• [0079]
    The testbench or validation environment according to the invention was evaluated first with a 1.2 million gates ASIC consisting of approx. 280000 lines of VHDL RT level code. Its behavior was defined by over 300 requirements. The testcase descriptions comprised another 20000 lines of code although the include file mechanism was extensively used by the validation engineers.
  • [0080]
    Because most of the tests could be performed on RT level the simulation performance was acceptable. A SUN Enterprise E4500/5500 with 18 GB RAM and the VHDL simulators Cadence ncsim 3.0 and MTI vsim 5.4b were used here. 125 μs real-time (equal to one SONET/SDH frame) takes 7 to 11 minutes with ncsim, depending on the testbench activities. vsim is always 2 to 3 times slower than ncsim.
  • [0081]
    The same tests were also run with a Verilog gate level description. The hardware accelerated IKOS Voyager 3.21 obtained slightly better results with simulation times from 2 to 8 minutes per 125 μs real-time. As a comparison: the gate level simulation with ncsim takes over 45 minutes. The same testbench was used throughout the entire validation.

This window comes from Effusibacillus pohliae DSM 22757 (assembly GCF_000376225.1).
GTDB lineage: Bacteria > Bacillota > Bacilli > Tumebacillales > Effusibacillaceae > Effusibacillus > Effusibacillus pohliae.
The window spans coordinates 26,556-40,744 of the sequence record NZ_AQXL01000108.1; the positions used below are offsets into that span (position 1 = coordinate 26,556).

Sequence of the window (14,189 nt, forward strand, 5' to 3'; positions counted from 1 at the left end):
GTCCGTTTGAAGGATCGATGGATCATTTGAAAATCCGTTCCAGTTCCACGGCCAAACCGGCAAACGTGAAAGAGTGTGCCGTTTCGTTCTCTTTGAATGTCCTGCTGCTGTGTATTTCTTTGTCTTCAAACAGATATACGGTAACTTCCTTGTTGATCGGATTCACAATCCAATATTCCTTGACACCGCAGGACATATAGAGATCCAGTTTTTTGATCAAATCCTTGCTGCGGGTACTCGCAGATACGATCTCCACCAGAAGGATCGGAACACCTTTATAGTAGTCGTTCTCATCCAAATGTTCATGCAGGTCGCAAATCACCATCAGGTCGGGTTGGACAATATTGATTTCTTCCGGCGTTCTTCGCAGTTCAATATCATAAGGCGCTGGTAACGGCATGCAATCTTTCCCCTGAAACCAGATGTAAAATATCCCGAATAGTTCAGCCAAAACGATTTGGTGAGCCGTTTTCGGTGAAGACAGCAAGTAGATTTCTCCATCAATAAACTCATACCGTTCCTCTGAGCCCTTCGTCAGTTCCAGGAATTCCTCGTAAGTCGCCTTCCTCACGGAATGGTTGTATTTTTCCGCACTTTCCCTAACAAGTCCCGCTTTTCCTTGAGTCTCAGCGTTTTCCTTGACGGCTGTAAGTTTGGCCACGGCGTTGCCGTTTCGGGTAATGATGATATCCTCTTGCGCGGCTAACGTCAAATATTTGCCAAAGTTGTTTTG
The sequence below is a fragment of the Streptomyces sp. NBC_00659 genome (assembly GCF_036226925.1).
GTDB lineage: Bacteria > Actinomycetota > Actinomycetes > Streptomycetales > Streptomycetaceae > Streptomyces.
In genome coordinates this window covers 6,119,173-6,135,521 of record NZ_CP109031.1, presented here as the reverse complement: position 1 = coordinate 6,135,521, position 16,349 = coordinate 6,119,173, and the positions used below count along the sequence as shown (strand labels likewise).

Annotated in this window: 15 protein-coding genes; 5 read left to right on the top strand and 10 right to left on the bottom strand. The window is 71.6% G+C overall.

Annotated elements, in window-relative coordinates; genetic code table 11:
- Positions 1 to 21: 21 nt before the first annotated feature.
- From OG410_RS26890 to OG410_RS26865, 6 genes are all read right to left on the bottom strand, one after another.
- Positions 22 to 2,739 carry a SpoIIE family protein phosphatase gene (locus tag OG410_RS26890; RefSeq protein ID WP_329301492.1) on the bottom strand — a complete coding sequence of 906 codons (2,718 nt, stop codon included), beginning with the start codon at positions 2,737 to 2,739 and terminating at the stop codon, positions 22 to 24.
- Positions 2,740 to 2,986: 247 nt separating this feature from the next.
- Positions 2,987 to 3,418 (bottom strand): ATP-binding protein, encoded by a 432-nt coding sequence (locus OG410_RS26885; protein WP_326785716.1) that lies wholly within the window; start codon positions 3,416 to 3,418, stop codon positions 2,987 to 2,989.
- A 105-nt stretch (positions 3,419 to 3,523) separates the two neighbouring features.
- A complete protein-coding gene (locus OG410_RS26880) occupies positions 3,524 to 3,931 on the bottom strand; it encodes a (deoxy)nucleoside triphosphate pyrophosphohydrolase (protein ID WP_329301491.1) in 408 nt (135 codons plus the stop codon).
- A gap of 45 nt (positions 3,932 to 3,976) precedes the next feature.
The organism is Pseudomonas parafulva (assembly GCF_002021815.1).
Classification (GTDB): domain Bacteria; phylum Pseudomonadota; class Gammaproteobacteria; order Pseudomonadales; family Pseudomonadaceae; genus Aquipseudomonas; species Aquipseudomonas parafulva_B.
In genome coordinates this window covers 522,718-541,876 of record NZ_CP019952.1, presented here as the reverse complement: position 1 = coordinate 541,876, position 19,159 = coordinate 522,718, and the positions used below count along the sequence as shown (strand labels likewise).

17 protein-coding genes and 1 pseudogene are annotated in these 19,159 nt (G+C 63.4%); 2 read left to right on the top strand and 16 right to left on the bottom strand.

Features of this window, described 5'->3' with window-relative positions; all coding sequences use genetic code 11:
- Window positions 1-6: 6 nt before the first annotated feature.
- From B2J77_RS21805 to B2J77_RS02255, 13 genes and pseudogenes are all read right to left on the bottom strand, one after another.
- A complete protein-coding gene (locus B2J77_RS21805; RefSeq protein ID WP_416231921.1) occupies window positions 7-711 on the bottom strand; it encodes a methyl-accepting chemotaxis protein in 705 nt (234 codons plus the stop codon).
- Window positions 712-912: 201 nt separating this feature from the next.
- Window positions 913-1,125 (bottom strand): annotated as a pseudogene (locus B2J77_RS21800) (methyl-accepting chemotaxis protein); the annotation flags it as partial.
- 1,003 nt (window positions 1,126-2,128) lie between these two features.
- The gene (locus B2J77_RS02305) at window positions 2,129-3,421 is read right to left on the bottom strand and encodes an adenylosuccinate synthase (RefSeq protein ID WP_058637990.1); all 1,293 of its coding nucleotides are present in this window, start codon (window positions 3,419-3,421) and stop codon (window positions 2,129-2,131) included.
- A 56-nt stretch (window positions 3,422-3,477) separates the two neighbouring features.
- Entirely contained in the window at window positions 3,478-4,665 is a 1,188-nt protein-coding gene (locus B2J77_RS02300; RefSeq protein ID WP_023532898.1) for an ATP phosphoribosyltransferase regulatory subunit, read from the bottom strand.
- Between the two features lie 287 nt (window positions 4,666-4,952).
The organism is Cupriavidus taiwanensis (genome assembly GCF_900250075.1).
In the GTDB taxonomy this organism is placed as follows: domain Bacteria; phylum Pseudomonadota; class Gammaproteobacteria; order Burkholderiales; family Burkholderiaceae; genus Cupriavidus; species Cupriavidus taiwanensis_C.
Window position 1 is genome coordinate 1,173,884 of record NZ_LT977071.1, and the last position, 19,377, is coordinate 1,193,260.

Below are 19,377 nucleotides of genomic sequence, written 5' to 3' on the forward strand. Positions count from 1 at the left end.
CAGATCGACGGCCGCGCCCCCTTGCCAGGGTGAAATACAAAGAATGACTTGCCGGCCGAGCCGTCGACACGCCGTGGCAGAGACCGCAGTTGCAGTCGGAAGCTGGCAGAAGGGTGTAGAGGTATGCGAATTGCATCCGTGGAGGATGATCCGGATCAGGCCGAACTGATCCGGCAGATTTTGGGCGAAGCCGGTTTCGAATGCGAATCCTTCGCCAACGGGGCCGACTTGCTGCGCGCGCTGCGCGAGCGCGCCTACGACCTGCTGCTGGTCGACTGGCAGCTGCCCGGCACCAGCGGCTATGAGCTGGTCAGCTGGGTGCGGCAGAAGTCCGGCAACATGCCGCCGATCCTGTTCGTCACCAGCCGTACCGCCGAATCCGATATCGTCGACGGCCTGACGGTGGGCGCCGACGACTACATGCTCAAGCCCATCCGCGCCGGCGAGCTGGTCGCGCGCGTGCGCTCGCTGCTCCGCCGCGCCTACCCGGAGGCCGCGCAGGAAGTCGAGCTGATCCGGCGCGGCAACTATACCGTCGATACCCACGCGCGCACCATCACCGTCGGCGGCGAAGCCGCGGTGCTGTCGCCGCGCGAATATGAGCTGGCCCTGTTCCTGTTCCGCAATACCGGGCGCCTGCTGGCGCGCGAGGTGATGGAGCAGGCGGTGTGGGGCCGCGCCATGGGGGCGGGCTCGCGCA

• [0082]
    While the testbench according to the invention with reactive simulation has already proved to be a major improvement for the daily validation work it does not tackle a fundamental problem of System-on-a-Chip design. Due to the vast amount of requirements (>700 for the next project) it is at least very difficult to guarantee consistency on specification level. Thus, quite often, critical design errors are detected during chip-level validation, i.e. rather late in the development cycle. Additionally, it is very hard to develop testcases that really simulate the most extreme operating conditions because the true relationship between the various submodules remains unclear.
  • [0083]
    Most of the requirements describe the behavior of event-driven, reactive systems, i.e. they can be modelled as asynchronous automatons. With a formal description of these automatons mathematical methods to prove consistency can be used. If global goals are also formalised standard model-checking algorithms to prove the desired system properties can also be used.
  • [0084]